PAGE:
Why Digital Marketing Fails
It doesn't take a statistics Ph.D. to figure out that the likelihood of success is greatly decreased when there are no best practices or history to reference. Also, NBDB programs are inherently more difficult (read: costly) to implement, which means a marketing effort that would have returned a positive ROI otherwise, might not when it's a NBDB program.
But NBDB programs have their place. They make sense when evaluating potential media partnerships -- but only if the experimental cost can be isolated, and marketers are actively looking for ways to compare the results of their NBDB test to other media channels so that they can evaluate their media mix, and apply learnings at scale.
This brings us to the second reason most digital marketing fails: lack of scale. Too many digital agencies are tasked with an impossible task of showing positive ROI on digital budgets 1/100th of their traditional media counterparts.
The lack of scaled spending against digital initiatives makes it nearly impossible to show a positive ROI, for a couple of reasons. First, a lack of scaled media spend means that many digital marketing effort do not have the ability to reach positive ROI by spreading out the fixed cost building the program. By fixed cost, I am referring to all of the planning that goes into a coordinated marketing effort, in addition to the cost of producing the campaign assets through the work of graphic designers and programmers. The greater the media spend against a channel -- and this applies to any channel -- the more the fixed cost can be spread across many exposures.
This is the uphill battle most digital plans face right out of the gate. You can come up with a plan to create an ideal customer experience within digital, but if you don't reach people at scale with said experience, the cost will always appear too high. Imagine it cost $1 million to produce a television commercial that you only show to 10 people. It won't matter one bit how good the commercial is, or how powerful the media experience is; no marketer would be happy with the ROI of that program.
Then there is the self-fulfilling prophecy of digital's inability to "move the needle" in sales the way traditional media does. I hope there's no need to go into all the numbers of how many people are online, and how much time they are spending there. I think we can just agree that online has some potential.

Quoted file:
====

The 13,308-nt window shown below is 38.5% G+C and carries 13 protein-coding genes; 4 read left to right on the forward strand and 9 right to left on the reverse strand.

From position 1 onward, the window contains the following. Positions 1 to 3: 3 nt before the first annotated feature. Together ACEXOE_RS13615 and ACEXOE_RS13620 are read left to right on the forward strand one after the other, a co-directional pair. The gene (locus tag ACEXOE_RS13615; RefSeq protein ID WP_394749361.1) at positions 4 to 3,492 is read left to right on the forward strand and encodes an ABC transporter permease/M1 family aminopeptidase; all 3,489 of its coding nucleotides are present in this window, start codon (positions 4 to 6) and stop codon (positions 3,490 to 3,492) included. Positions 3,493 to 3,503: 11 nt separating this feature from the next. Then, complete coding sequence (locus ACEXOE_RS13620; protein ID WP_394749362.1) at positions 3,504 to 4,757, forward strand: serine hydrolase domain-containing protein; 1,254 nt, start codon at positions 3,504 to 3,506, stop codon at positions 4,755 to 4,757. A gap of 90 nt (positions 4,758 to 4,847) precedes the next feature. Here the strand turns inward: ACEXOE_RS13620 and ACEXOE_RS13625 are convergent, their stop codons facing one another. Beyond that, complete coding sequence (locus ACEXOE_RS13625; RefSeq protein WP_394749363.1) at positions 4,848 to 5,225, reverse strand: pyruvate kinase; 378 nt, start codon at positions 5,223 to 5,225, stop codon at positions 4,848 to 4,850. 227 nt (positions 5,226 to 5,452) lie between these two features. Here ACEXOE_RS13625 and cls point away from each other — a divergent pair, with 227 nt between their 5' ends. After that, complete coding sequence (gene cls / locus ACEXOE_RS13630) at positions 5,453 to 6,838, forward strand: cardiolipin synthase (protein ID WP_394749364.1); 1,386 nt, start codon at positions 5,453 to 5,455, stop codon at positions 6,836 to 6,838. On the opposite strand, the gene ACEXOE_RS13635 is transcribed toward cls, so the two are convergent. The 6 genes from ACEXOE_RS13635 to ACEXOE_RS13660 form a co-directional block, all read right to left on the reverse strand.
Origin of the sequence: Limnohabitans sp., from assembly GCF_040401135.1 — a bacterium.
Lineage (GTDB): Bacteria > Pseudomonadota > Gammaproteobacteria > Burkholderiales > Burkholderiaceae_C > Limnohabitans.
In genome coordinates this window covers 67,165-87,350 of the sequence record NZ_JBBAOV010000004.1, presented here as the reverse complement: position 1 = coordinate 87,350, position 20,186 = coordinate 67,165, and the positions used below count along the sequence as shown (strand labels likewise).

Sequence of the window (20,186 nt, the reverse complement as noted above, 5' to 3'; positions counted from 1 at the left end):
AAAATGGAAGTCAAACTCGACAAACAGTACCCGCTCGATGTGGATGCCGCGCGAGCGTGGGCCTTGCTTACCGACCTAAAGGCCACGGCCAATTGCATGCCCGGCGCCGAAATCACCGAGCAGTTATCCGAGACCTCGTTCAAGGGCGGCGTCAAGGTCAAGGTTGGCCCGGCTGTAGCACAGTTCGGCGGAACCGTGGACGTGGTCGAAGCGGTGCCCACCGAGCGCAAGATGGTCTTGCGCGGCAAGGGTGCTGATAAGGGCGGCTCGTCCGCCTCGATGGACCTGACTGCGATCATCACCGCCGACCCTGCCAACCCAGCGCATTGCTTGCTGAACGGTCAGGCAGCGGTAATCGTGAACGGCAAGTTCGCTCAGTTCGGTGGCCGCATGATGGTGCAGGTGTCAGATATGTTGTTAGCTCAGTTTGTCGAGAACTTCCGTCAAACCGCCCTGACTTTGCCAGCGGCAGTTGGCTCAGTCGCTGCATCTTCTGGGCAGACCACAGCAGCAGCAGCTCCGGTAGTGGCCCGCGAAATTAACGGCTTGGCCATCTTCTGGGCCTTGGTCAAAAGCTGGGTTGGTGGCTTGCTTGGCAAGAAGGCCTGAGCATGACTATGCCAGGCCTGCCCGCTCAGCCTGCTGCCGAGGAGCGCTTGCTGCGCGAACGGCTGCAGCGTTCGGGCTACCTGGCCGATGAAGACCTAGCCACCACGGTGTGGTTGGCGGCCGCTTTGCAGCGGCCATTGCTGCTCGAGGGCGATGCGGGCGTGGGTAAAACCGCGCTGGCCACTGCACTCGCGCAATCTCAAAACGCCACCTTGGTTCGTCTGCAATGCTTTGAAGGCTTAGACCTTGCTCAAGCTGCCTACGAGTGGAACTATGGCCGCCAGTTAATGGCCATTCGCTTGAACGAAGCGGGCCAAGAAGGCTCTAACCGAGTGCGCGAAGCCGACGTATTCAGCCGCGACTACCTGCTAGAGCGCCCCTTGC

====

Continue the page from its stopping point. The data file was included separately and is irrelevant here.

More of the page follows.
The real issue is that reaching people in an effective, standardized manner with marketing messages online is still very difficult. In the cases where it is possible, it can easily be dismissed as an SEDT ("Someone else did that") program -- which makes no sense to me. You usually don't hear markers say, "We don't use commercials because our competitors already did that." If it works, it works.
But without scale, it's currently impossible to compare the ROI of digital programs against traditional media programs, because ROI on traditional media programs is measured at the macro level. When one buys $10 million in market media, sales go up in-market, but it's just not possible right now to tell how much of that was the mere $200,000 spent on digital, especially since that $200,000 was earmarked for an NBDB program. This is why I issued "The $1 Million Social Media Marketing Challenge" a few months ago, and the offer still stands.
There is a lot of amazing work coming out of digital agencies and digital departments of brand marketers. Digital efforts have been delivering fantastic results -- even with certain inherent disadvantages when being measured against traditional media. Once digital teams have the ability to scale the distribution of their digital strategy and not every campaign is forced into the NBDB bucket, digital will move your sales needle in exactly same way television does. Given the right support, there's no question that marketers' and agencies' digital departments will be the key to the future of the advertising. The question is: Who will get there first, you or your competitors?